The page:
The piano is one of the most popular and significant musical instruments in music. It is very easy for people to make costly assumptions about the musical instrument. You might have heard a lot of these assumptions and believed some. These assumptions become myths. Thus, the myths are almost limitless when it comes to the piano.
These piano myths are capable of limiting how good one can be. Learners and enthusiasts need to know what is right and what isn’t. This is how they can work hard towards being the best they can be without the boundaries of unfounded assumptions. Let’s uncover some of these myths about the piano.
You must have long fingers to play the piano well
If this is true, how did Chopin, Mozart, Liszt, and many other child prodigies cope? These legends were proficient pianists before they became teenagers. With their feet barely touching the ground and the short children fingers, they played the piano well. The truth is, irrespective of the length or shape of your fingers, you can be an excellent pianist if you set out to be one. Of course, long fingers might be favourable to hit some chords or play some pieces with notes farther apart than an octave. This does not make those with shorter fingers any less good pianist. Improvisations are allowed in music, so you do not have to settle for less because you have short fingers
You can only be good if you learnt as a child
Many people say the best age to start learning the piano is between 6 and 8 years. They believe the child’s mind is still malleable and can be easily shaped. On the other hand, they say adults have a lot more things on their minds, and their brains are more rigid. However, it is never too late to learn to play the piano.
An adult learner with the devotion of a child can learn quickly too. Definitely, the adult will require some more efforts than the child. You can enrol for adults piano lessons at LVL Music Academy if you really want to learn the piano. Be consistent and do away with distractions. You will look like you have been playing for decades in a few years.
You must rehearse for long hours to be a good pianist
Many people place longer practice sessions over consistency. This is very wrong. What makes a person a good pianist is not the number of hours they spend training at a go but how consistent they are. Once a learner has the right learning tools (with a tutor), and some time to rehearse consistently, they would be better than others who claim to rehearse for long hours without consistency.
Lack of consistency means you tend to forget the things you have mastered before. The longer one rehearses, the less efficient one is. Your productivity will definitely drop along the line, and you might end up just wasting your time. Once you know your limits, just stick with it. Create the habit of rehearsing consistently.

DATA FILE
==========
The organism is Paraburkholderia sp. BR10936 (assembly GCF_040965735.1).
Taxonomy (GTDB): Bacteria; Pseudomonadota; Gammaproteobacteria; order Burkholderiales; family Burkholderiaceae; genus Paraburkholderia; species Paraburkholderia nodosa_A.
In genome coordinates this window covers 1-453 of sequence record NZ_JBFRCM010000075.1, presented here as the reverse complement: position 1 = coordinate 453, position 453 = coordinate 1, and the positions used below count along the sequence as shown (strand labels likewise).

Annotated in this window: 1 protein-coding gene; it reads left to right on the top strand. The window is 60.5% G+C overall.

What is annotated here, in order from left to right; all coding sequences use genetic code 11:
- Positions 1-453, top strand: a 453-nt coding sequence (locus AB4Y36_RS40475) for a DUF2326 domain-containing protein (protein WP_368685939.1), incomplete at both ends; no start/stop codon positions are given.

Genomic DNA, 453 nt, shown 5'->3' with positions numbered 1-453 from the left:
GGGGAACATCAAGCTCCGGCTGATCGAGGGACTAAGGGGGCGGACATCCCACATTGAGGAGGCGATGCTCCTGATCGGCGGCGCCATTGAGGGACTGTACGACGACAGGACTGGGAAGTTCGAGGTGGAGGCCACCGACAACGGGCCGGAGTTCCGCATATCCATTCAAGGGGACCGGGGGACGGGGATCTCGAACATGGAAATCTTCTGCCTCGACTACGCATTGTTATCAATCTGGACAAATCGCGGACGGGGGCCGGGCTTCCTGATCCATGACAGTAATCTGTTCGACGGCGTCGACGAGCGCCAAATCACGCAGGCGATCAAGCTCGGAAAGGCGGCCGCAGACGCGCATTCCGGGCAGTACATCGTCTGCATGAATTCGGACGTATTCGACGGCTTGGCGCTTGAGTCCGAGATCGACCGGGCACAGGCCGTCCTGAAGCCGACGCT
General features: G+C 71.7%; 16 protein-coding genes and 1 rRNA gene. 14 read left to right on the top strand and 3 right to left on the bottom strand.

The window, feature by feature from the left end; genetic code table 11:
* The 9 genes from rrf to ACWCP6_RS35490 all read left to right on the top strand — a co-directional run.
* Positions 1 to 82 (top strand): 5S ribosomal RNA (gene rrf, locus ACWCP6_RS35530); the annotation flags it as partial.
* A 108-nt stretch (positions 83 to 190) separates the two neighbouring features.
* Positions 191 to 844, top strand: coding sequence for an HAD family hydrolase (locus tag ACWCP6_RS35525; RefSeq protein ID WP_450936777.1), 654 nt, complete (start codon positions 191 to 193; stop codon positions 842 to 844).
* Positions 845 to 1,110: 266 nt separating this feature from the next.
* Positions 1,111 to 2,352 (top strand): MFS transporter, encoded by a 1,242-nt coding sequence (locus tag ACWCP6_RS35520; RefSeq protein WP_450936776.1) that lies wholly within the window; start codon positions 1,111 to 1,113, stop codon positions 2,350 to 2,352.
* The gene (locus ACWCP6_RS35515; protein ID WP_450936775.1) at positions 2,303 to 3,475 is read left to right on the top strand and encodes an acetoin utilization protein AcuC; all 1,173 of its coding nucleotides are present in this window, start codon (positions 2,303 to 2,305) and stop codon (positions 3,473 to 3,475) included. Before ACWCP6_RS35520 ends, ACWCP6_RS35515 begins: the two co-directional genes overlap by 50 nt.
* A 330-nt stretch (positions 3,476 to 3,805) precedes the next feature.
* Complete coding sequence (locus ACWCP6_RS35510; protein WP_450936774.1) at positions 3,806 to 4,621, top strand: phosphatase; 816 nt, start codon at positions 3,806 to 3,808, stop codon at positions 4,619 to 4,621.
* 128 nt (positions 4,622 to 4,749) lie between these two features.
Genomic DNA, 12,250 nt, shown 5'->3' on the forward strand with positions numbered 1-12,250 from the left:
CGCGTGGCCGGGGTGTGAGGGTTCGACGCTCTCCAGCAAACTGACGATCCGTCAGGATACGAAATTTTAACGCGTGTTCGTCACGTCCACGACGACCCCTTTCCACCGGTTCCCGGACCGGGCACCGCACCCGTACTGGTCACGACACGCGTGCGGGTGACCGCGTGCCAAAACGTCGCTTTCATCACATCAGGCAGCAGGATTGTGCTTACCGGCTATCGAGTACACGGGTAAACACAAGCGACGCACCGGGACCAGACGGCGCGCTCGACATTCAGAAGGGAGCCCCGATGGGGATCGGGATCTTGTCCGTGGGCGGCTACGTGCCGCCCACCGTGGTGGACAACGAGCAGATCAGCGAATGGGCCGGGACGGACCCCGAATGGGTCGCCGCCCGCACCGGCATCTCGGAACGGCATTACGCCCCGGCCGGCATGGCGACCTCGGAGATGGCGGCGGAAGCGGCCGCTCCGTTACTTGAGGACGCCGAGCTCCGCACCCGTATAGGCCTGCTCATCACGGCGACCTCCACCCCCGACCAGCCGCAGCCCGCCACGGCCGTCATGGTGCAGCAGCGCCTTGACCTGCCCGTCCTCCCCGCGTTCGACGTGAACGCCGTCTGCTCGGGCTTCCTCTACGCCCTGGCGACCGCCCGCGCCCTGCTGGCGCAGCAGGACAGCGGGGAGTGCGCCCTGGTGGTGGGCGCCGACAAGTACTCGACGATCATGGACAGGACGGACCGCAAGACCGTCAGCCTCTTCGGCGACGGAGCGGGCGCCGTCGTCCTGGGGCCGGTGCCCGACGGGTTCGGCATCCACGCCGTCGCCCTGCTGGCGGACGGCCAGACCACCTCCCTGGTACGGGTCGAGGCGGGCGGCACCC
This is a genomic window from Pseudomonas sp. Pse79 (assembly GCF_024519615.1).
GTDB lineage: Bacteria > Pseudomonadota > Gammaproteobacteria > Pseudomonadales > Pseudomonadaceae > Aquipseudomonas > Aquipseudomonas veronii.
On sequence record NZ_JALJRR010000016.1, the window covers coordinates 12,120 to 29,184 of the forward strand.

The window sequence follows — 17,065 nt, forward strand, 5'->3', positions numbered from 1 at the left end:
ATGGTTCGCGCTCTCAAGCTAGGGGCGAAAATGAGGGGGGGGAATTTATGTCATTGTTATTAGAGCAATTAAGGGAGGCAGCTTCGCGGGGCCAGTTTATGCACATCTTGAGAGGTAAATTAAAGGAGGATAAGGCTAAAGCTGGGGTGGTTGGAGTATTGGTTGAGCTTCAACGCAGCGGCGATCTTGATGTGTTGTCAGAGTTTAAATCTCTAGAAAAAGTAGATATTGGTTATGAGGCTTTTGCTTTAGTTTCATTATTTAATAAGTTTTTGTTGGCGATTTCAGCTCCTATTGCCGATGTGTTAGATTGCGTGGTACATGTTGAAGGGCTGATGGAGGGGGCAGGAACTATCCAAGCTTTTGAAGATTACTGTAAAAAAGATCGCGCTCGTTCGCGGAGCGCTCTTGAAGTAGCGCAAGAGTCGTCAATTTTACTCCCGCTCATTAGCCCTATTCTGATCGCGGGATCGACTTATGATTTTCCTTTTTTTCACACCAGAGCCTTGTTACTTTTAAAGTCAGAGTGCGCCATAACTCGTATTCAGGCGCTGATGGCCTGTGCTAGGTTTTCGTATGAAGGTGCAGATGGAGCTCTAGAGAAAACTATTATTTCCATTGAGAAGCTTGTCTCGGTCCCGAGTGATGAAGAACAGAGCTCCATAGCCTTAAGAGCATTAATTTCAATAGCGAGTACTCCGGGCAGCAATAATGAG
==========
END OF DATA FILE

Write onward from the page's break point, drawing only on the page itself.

Don’t look at your hand when you play
Many people think that good pianists should not look at their hands when they play. They expect good pianists should only have their eyes on the piece before them and the conductor. This is very incorrect. Even professional pianists still look at their hands from time to time when they play at concerts.
Okay, just imagine there is no sheet music in front of you. Where are you going to look at when you play? Do you just stare blankly at where the sheet is meant to be? By the way, looking at your hands has some benefits. It helps you visualize the music better and embed the needed emotions. These are qualities of good pianists. Looking at your fingers dance lightly on the keys enables you to connect to the music better – and you enjoy it more.
Start learning a new piece from the beginning and continue to the end
Most music compositions have relatively easy beginnings. Often, the more challenging part is buried somewhere in the middle of the piece or towards the end. While it looks right to start from the beginning of the piece – which is a more straightforward part – it might not be the best plan. Here is why.
When you learn the easy part first, you tend to play it more and master it more until you get to the more difficult part. Meanwhile, the challenging part is still very much ahead. Learning the hard part first (wherever it is in the piece) will make you rehearse that part more.
Once you spend time learning the most challenging part of the piece, the rest of it becomes relatively easier. And since you have to play the challenging part over and over again, it makes you get better. When next you are to play a piece, do not run away from those parts – the parts with the dotted semiquavers and where too many things happen at once. Instead, that bar is the best place to start learning the piece.
It was essential to uncover these myths to remove any limitations to you becoming an excellent pianist. You are not too old to learn to play the piano beautifully well, neither are your fingers too short. Long hours of rehearsals do not necessarily make you a better pianist. All you need is consistency with your practice. Remember to start learning the piece from the more challenging parts.
So, there you go with 5 of the commonest myths about the piano. No myth should stop you from becoming the best pianist you can ever be.